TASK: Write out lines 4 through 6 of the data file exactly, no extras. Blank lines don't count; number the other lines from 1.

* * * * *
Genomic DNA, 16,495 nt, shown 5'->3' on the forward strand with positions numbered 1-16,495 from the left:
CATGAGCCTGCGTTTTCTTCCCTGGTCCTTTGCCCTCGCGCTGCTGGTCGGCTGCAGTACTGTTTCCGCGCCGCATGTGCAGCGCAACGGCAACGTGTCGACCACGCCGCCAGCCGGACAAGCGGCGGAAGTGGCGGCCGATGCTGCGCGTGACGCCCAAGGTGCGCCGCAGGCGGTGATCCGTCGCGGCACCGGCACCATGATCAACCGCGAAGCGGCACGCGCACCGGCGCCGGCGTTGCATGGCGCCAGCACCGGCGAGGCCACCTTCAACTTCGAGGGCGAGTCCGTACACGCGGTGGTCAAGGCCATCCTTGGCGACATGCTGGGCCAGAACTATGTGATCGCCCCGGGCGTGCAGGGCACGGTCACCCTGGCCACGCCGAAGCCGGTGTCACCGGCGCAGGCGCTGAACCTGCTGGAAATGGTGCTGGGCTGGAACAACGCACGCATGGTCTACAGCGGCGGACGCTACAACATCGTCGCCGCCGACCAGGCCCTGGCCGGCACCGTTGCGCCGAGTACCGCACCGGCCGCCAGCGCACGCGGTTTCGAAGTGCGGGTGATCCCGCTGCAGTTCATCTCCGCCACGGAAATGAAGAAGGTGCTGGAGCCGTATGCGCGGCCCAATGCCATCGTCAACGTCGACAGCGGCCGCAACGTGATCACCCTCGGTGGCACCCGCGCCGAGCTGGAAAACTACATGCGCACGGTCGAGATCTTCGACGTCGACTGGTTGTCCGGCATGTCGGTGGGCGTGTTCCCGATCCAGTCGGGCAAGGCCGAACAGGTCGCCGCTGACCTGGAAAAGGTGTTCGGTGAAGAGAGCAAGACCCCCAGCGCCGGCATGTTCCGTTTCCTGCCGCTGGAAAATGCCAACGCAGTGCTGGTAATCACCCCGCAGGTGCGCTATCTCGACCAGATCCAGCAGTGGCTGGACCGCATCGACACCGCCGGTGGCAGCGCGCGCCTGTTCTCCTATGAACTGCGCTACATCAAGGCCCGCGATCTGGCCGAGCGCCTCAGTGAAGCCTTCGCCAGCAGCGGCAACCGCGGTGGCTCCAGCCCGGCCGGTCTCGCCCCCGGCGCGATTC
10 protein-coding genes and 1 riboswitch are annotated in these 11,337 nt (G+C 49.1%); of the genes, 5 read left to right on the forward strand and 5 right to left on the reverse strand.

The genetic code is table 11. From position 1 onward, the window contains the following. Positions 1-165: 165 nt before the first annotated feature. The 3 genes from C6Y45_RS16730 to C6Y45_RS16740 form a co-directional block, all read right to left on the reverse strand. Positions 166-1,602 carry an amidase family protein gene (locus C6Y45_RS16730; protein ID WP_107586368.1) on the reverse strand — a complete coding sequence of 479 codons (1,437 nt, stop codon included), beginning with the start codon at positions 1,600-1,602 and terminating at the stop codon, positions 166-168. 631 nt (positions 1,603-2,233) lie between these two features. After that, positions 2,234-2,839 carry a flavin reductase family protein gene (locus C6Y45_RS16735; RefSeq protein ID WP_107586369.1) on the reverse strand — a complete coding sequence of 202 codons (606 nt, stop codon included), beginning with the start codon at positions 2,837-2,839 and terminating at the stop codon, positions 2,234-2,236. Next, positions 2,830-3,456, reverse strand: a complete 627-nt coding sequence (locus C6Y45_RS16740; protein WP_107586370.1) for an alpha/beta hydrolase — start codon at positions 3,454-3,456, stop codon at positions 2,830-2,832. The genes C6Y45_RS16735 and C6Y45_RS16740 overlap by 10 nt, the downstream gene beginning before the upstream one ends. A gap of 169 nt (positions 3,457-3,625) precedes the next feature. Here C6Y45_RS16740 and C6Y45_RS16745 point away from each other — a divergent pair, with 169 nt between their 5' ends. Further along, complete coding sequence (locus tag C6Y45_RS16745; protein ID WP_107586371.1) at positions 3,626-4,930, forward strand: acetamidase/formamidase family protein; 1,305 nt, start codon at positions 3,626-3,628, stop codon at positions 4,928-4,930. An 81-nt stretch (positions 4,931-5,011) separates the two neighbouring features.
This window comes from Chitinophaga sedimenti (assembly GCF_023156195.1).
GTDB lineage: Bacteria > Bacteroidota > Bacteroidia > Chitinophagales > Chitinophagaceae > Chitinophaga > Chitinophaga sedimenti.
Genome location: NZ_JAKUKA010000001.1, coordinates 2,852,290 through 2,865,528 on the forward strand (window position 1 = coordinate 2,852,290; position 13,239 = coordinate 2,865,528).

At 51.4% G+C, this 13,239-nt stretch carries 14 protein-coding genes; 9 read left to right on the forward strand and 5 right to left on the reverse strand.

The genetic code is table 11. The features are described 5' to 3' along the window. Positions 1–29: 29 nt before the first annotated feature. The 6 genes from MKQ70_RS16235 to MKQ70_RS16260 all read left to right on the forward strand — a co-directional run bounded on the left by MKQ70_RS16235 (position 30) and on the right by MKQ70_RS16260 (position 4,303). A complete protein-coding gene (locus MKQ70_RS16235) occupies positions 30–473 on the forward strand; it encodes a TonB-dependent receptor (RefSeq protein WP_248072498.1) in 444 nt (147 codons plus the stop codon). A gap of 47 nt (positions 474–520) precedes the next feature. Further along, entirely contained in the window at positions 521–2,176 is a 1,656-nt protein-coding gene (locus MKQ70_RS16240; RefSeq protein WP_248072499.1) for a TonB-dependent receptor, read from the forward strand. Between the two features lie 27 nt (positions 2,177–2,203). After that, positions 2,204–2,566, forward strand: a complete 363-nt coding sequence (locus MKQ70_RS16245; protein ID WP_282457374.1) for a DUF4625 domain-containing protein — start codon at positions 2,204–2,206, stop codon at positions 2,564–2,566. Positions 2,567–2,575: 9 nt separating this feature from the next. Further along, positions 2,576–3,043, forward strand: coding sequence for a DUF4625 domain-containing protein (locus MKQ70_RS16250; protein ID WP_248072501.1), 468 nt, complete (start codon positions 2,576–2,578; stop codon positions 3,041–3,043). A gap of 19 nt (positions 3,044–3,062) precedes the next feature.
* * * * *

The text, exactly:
The genetic code is table 11. From position 1 onward, the window contains the following. Positions 1-165: 165 nt before the first annotated feature. The 3 genes from C6Y45_RS16730 to C6Y45_RS16740 form a co-directional block, all read right to left on the reverse strand. Positions 166-1,602 carry an amidase family protein gene (locus C6Y45_RS16730; protein ID WP_107586368.1) on the reverse strand — a complete coding sequence of 479 codons (1,437 nt, stop codon included), beginning with the start codon at positions 1,600-1,602 and terminating at the stop codon, positions 166-168. 631 nt (positions 1,603-2,233) lie between these two features. After that, positions 2,234-2,839 carry a flavin reductase family protein gene (locus C6Y45_RS16735; RefSeq protein ID WP_107586369.1) on the reverse strand — a complete coding sequence of 202 codons (606 nt, stop codon included), beginning with the start codon at positions 2,837-2,839 and terminating at the stop codon, positions 2,234-2,236. Next, positions 2,830-3,456, reverse strand: a complete 627-nt coding sequence (locus C6Y45_RS16740; protein WP_107586370.1) for an alpha/beta hydrolase — start codon at positions 3,454-3,456, stop codon at positions 2,830-2,832. The genes C6Y45_RS16735 and C6Y45_RS16740 overlap by 10 nt, the downstream gene beginning before the upstream one ends. A gap of 169 nt (positions 3,457-3,625) precedes the next feature. Here C6Y45_RS16740 and C6Y45_RS16745 point away from each other — a divergent pair, with 169 nt between their 5' ends. Further along, complete coding sequence (locus tag C6Y45_RS16745; protein ID WP_107586371.1) at positions 3,626-4,930, forward strand: acetamidase/formamidase family protein; 1,305 nt, start codon at positions 3,626-3,628, stop codon at positions 4,928-4,930. An 81-nt stretch (positions 4,931-5,011) separates the two neighbouring features.
This window comes from Chitinophaga sedimenti (assembly GCF_023156195.1).
GTDB lineage: Bacteria > Bacteroidota > Bacteroidia > Chitinophagales > Chitinophagaceae > Chitinophaga > Chitinophaga sedimenti.